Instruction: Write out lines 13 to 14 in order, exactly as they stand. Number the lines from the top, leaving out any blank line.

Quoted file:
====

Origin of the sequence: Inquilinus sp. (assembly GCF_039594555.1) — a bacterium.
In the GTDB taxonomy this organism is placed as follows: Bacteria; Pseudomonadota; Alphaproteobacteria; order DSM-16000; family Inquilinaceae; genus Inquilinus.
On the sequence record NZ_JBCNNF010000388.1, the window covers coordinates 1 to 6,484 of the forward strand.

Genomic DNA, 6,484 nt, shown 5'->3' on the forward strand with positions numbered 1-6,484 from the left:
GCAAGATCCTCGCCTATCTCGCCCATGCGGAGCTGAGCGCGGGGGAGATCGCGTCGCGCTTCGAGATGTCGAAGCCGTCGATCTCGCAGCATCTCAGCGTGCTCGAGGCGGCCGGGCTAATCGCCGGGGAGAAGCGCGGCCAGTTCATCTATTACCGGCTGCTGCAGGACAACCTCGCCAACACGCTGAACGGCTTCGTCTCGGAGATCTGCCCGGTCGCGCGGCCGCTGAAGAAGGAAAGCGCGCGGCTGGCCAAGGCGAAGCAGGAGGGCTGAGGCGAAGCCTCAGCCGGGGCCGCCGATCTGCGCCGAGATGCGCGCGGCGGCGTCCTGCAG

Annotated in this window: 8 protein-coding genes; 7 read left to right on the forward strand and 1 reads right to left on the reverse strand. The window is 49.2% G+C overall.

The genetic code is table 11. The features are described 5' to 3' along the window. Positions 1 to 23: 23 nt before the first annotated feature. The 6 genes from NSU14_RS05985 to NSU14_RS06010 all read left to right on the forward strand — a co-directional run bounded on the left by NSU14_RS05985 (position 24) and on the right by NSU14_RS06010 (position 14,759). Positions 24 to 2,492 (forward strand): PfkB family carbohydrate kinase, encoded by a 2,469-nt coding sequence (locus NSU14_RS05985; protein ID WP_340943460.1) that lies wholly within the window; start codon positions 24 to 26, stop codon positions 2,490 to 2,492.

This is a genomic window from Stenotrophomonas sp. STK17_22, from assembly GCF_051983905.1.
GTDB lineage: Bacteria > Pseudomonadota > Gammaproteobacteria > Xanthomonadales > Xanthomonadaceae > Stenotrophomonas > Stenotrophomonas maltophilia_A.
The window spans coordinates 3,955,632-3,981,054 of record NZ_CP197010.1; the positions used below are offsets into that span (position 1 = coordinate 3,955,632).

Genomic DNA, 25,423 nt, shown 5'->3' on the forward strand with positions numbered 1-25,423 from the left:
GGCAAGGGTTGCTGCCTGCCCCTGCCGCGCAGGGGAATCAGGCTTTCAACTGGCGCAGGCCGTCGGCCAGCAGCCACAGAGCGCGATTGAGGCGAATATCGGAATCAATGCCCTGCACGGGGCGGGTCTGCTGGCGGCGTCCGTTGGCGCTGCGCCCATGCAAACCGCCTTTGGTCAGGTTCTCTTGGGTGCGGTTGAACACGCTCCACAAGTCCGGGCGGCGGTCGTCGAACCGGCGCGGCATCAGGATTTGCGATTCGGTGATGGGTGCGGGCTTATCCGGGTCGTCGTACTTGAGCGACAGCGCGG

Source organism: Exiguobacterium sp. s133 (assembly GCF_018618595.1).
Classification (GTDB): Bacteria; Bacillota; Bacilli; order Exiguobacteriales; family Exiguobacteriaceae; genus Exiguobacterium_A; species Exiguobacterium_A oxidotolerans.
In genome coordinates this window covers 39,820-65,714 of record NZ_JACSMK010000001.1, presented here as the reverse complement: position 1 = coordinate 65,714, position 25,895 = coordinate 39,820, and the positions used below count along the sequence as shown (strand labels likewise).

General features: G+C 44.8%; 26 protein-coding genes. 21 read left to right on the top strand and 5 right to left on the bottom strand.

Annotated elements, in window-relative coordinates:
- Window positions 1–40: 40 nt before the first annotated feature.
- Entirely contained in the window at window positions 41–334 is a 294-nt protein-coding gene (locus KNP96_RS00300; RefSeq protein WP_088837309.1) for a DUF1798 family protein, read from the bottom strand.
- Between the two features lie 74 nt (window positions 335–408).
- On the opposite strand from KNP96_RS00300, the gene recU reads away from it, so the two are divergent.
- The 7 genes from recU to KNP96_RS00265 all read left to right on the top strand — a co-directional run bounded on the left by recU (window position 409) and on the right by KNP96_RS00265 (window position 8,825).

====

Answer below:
Source organism: Exiguobacterium sp. s133 (assembly GCF_018618595.1).
Classification (GTDB): Bacteria; Bacillota; Bacilli; order Exiguobacteriales; family Exiguobacteriaceae; genus Exiguobacterium_A; species Exiguobacterium_A oxidotolerans.